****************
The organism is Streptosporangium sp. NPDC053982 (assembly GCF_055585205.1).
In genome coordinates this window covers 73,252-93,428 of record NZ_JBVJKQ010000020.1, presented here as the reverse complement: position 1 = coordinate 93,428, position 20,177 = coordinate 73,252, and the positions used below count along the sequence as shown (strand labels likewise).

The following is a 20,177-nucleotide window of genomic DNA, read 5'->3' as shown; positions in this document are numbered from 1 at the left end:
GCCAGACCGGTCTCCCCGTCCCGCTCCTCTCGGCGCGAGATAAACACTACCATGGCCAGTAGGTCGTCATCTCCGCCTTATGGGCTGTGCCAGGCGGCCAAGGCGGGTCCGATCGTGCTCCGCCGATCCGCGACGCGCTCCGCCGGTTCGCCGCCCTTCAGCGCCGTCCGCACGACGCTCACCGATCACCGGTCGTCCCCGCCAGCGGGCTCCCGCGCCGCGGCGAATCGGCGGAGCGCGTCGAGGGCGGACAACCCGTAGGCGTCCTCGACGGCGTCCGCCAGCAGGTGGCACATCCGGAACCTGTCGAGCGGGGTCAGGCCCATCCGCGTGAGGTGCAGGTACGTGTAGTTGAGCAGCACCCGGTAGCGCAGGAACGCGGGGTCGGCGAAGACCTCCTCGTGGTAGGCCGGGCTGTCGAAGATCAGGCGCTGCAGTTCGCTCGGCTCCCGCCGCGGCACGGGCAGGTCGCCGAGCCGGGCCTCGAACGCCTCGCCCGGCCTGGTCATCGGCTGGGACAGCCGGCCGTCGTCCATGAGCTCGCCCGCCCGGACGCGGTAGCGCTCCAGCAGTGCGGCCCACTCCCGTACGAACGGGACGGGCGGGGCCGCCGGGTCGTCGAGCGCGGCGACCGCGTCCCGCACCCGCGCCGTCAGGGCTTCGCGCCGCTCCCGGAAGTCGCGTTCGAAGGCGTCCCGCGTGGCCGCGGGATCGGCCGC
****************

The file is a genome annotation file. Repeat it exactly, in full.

The organism is Streptosporangium sp. NPDC053982 (assembly GCF_055585205.1).
In genome coordinates this window covers 73,252-93,428 of record NZ_JBVJKQ010000020.1, presented here as the reverse complement: position 1 = coordinate 93,428, position 20,177 = coordinate 73,252, and the positions used below count along the sequence as shown (strand labels likewise).

The following is a 20,177-nucleotide window of genomic DNA, read 5'->3' as shown; positions in this document are numbered from 1 at the left end:
GCCAGACCGGTCTCCCCGTCCCGCTCCTCTCGGCGCGAGATAAACACTACCATGGCCAGTAGGTCGTCATCTCCGCCTTATGGGCTGTGCCAGGCGGCCAAGGCGGGTCCGATCGTGCTCCGCCGATCCGCGACGCGCTCCGCCGGTTCGCCGCCCTTCAGCGCCGTCCGCACGACGCTCACCGATCACCGGTCGTCCCCGCCAGCGGGCTCCCGCGCCGCGGCGAATCGGCGGAGCGCGTCGAGGGCGGACAACCCGTAGGCGTCCTCGACGGCGTCCGCCAGCAGGTGGCACATCCGGAACCTGTCGAGCGGGGTCAGGCCCATCCGCGTGAGGTGCAGGTACGTGTAGTTGAGCAGCACCCGGTAGCGCAGGAACGCGGGGTCGGCGAAGACCTCCTCGTGGTAGGCCGGGCTGTCGAAGATCAGGCGCTGCAGTTCGCTCGGCTCCCGCCGCGGCACGGGCAGGTCGCCGAGCCGGGCCTCGAACGCCTCGCCCGGCCTGGTCATCGGCTGGGACAGCCGGCCGTCGTCCATGAGCTCGCCCGCCCGGACGCGGTAGCGCTCCAGCAGTGCGGCCCACTCCCGTACGAACGGGACGGGCGGGGCCGCCGGGTCGTCGAGCGCGGCGACCGCGTCCCGCACCCGCGCCGTCAGGGCTTCGCGCCGCTCCCGGAAGTCGCGTTCGAAGGCGTCCCGCGTGGCCGCGGGATCGGCCGC